Interview with a Veteran of Hope: Dr. Vincent Harding

17 08 2010

Lauren Casteel and I recently had the honor of meeting with Dr. Vincent Harding, Professor Emeritus at the Iliff School of Theology.  Dr. Harding graciously agreed to talk to us about The Denver Foundation’s Next Decade Project.  Because he was so eloquent, I have decided not to try to paraphrase his words.  Instead, I am presenting this in interview format.  We did not tape record the conversation, so Dr. Harding’s comments are not reported verbatim.  However, he reviewed, edited, and approved them before we posted this.  This is a long post; I encourage you to read the whole thing if you have time. 

Denver Foundation: Thank you for agreeing to let us pick your brain about the future of The Denver Foundation and philanthropic needs in our community.

Dr. Harding: You may pick my brain as long as you also pick my heart.

Your question has touched a spigot.  The first thing that came to my mind was a conversation my wife Rose and I had with María Guajardo when we first came to Denver in 1981.  María reminded us that demographers were predicting that Denver was a few decades ahead of the United States in terms of its diversity.  Therefore, what we do here is not limited to our city.  We in Denver can make a contribution to the entire country.

I am currently writing an article for Sojourners magazine about the famous “I Have a Dream” speech by Dr. Martin Luther King Jr.  Martin said he dreamt of a time when his children will be judged by the content of their character and not the color of their skin.  The question that follows is how do you measure the content of a person’s character?  You must know that person as an equal, as a fellow human being.  We do not have the social or other structures to draw us into the encounters which will make it possible for us to be able to measure each other’s character.

Secondly, Martin dreamt of the time when little black and white girls and boys will be able to join hands.  Here again, the question is how they can get close enough to join hands when society today is pulling them apart.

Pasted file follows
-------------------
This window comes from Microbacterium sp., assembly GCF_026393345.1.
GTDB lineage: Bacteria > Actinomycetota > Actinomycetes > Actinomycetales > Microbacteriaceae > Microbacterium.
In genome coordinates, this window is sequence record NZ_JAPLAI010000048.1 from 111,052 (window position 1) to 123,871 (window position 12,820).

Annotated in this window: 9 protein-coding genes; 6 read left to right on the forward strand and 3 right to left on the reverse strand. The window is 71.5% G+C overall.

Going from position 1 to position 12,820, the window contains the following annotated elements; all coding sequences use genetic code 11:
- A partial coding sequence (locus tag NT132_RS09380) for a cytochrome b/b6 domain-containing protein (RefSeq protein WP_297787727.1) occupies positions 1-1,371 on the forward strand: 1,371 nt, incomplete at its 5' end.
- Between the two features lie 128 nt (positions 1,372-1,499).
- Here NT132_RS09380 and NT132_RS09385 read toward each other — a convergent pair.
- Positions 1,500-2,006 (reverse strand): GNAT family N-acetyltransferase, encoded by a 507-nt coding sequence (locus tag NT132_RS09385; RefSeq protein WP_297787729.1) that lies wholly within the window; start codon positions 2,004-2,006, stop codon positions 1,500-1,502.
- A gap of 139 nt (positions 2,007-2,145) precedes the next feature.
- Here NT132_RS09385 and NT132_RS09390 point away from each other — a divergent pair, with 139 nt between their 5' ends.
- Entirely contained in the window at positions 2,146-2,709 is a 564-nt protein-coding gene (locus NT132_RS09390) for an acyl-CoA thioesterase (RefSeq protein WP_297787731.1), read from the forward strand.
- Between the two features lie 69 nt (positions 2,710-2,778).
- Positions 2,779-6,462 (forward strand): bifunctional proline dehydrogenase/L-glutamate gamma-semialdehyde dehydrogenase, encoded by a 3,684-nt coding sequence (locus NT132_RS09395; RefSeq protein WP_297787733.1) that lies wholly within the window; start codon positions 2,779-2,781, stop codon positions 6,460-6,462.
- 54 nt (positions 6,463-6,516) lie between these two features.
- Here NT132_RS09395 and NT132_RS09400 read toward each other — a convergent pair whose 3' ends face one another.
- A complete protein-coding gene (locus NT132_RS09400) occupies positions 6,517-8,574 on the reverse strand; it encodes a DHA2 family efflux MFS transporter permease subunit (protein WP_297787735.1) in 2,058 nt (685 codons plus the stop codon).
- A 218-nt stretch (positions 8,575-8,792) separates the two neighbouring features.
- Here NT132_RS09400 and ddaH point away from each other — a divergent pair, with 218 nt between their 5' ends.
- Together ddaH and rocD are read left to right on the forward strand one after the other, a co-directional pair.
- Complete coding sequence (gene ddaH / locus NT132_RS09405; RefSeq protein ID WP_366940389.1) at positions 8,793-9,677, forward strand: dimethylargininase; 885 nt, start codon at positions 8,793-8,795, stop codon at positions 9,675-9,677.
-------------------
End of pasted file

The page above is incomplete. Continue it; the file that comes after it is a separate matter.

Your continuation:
So, this is on my mind when I think about what our community needs.  The Denver Foundation should convene people frequently.  The foundation should help to measure the character of people and to bring children close enough to be able to join hands.  Children start out with the need to join hands, but they can be discouraged by silence and by the absence of opportunities for touching and being touched.   

The Denver Foundation: What could the process of bridge building mean?  How do you practice the process of building common ground? Is the current economic and political environment changing this?  

Dr. Harding: The United States Social Forum recently met in Detroit.  This is a group of community organizers whose manifesto, which started in Brazil, says, “Another world is possible.”  They’re developing models for what a post-industrial city should look like and be like.  Grace Boggs, widow of the late Jimmy Boggs, is a first generation Chinese-American who speaks about this.  She notes that there are two aspects of the Chinese character for crisis: a time of great danger and a time of great opportunity.

The Great Depression caused a lot of pain but also generated a lot of creativity.

A West African, during the liberation struggles against colonialism in the 1960s, said, “I am a citizen of a country that does not yet exist.”  You have to dream something before it can happen.

The Gardening Angels are a group of African-Americans in Detroit who moved there from the South.  They are teaching young children about community gardens.  They are one image that comes to my mind.  Schools in Detroit are now developing school gardens, where food goes straight into the school lunch program.  Look for opportunities for children to do things creatively together.

In our Ambassadors of Hope Project, we had diverse teens living together for a few weeks on the University of Denver campus.  None of these kids had ever lived with people from a different racial group.  One of these teens is now a youth organizer for Padres Unidos.  There, he is trying to bring black and brown children together.  We can help dozens of young people like him.